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17If, because of the one man’s trespass, death exercised dominion through that one, much more surely will those who receive the abundance of grace and the free gift of righteousness exercise dominion in life through the one man, Jesus Christ.

18 Therefore just as one man’s trespass led to condemnation for all, so one man’s act of righteousness leads to justification and life for all. 19For just as by the one man’s disobedience the many were made sinners, so by the one man’s obedience the many will be made righteous. 20But law came in, with the result that the trespass multiplied; but where sin increased, grace abounded all the more, 21so that, just as sin exercised dominion in death, so grace might also exercise dominion through justification leading to eternal life through Jesus Christ our Lord.


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17. For if by—"the"

one man's offence death reigned by one—"through the one."

much more shall they which receive—"the"

abundance of grace and of the gift of—justifying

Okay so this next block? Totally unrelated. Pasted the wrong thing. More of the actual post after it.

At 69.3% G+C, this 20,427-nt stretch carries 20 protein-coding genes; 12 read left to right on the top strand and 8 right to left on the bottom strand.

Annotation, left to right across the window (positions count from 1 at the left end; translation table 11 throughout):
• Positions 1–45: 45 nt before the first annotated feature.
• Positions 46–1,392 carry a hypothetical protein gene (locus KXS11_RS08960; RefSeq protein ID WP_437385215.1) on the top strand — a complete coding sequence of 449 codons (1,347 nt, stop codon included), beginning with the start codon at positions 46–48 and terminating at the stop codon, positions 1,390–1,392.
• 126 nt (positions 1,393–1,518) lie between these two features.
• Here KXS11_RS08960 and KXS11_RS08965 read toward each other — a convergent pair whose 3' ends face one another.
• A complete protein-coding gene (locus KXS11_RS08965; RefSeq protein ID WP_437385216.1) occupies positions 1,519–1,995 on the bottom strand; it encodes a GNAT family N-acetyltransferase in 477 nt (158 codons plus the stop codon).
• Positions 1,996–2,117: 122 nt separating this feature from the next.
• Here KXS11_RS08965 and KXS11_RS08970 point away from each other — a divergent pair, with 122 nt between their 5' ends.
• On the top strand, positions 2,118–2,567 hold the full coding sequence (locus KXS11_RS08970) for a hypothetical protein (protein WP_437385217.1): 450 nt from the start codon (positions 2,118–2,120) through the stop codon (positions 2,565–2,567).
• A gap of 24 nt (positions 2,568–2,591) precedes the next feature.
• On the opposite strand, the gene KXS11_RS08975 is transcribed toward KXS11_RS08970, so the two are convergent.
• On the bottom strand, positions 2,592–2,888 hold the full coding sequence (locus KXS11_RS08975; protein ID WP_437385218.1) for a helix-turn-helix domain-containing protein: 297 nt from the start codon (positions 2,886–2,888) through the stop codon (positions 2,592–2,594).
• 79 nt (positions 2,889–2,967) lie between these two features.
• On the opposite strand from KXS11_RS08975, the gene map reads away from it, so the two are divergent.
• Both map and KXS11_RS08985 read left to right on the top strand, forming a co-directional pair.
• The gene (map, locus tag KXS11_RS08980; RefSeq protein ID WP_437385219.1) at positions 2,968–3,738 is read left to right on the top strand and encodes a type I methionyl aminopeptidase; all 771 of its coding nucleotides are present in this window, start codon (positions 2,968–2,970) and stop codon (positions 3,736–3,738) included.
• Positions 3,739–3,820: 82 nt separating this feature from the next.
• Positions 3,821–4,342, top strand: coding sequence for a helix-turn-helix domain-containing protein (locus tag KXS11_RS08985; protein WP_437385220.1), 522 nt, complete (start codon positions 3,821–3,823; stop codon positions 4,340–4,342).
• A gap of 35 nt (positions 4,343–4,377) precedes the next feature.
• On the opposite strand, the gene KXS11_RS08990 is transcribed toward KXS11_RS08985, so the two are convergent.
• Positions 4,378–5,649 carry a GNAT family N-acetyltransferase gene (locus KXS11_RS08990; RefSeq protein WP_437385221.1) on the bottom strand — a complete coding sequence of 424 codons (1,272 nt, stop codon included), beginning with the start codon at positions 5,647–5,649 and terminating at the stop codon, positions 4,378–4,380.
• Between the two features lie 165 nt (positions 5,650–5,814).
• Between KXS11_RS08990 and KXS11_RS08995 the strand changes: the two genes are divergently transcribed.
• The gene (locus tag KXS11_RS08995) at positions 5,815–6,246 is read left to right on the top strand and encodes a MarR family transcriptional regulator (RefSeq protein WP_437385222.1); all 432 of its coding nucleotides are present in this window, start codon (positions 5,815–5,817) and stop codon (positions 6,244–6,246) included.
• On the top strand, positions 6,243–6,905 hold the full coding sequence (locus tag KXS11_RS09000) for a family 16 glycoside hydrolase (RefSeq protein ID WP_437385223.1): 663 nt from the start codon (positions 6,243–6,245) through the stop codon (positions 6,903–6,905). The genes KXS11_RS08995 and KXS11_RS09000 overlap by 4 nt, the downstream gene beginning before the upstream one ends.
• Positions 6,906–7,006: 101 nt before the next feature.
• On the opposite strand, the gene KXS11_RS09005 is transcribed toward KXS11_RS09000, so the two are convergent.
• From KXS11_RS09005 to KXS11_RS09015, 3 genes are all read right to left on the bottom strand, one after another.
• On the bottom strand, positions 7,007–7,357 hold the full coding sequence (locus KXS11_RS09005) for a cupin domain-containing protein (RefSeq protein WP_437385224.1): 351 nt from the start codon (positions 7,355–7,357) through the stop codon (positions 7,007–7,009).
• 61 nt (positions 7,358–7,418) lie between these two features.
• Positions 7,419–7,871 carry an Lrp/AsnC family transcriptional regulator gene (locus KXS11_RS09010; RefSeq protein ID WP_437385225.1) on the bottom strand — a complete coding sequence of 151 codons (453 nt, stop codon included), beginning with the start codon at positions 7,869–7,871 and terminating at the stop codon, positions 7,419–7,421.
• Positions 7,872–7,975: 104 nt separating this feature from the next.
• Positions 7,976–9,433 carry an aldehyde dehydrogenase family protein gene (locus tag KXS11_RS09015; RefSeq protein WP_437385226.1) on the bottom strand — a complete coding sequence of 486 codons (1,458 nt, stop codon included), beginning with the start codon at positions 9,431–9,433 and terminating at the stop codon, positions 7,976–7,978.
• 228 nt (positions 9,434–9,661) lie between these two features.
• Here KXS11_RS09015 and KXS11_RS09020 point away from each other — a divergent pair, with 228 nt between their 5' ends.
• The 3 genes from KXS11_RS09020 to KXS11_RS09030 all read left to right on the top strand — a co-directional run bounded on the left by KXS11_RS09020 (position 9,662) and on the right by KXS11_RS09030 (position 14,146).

righteousness … reign in life by one Jesus Christ—"through the one." We have here the two ideas of Ro 5:15 and Ro 5:16 sublimely combined into one, as if the subject had grown upon the apostle as he advanced in his comparison of the two cases. Here, for the first time in this section, he speaks of that LIFE which springs out of justification, in contrast with the death which springs from sin and follows condemnation. The proper idea of it therefore is, "Right to live"—"Righteous life"—life possessed and enjoyed with the good will, and in conformity with the eternal law, of "Him that sitteth on the Throne"; life therefore in its widest sense—life in the whole man and throughout the whole duration of human existence, the life of blissful and loving relationship to God in soul and body, for ever and ever. It is worthy of note, too, that while he says death "reigned over" us through Adam, he does not say Life "reigns over us" through Christ; lest he should seem to invest this new life with the very attribute of death—that of fell and malignant tyranny, of which we were the hapless victims. Nor does he say Life reigns in us, which would have been a scriptural enough idea; but, which is much more pregnant, "We shall reign in life." While freedom and might are implied in the figure of "reigning," "life" is represented as the glorious territory or atmosphere of that reign. And by recurring to the idea of Ro 5:16, as to the "many offenses" whose complete pardon shows "the abundance of grace and of the gift of righteousness," the whole statement is to this effect: "If one man's one offense let loose against us the tyrant power of Death, to hold us as its victims in helpless bondage, 'much more,' when we stand forth enriched with God's 'abounding grace' and in the beauty of a complete absolution from countless offenses, shall we expatiate in a life divinely owned and legally secured, 'reigning' in exultant freedom and unchallenged might, through that other matchless 'One,' Jesus Christ!" (On the import of the future tense in this last clause, see on Ro 5:19, and Ro 6:5).